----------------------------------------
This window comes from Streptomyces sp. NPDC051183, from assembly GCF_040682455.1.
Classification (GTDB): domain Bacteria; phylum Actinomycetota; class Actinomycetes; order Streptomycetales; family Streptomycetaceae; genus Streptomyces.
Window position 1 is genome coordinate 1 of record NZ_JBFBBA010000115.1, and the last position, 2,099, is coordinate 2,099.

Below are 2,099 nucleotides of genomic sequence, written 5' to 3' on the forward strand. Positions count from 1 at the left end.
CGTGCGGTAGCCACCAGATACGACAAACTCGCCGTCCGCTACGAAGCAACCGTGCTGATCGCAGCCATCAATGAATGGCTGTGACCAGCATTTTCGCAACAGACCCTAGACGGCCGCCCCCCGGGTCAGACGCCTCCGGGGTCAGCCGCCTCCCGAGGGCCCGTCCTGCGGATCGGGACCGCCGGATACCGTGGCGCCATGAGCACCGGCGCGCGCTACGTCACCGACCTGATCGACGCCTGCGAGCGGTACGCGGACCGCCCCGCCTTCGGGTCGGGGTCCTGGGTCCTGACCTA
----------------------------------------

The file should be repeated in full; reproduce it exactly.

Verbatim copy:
This window comes from Streptomyces sp. NPDC051183, from assembly GCF_040682455.1.
Classification (GTDB): domain Bacteria; phylum Actinomycetota; class Actinomycetes; order Streptomycetales; family Streptomycetaceae; genus Streptomyces.
Window position 1 is genome coordinate 1 of record NZ_JBFBBA010000115.1, and the last position, 2,099, is coordinate 2,099.

Below are 2,099 nucleotides of genomic sequence, written 5' to 3' on the forward strand. Positions count from 1 at the left end.
CGTGCGGTAGCCACCAGATACGACAAACTCGCCGTCCGCTACGAAGCAACCGTGCTGATCGCAGCCATCAATGAATGGCTGTGACCAGCATTTTCGCAACAGACCCTAGACGGCCGCCCCCCGGGTCAGACGCCTCCGGGGTCAGCCGCCTCCCGAGGGCCCGTCCTGCGGATCGGGACCGCCGGATACCGTGGCGCCATGAGCACCGGCGCGCGCTACGTCACCGACCTGATCGACGCCTGCGAGCGGTACGCGGACCGCCCCGCCTTCGGGTCGGGGTCCTGGGTCCTGACCTA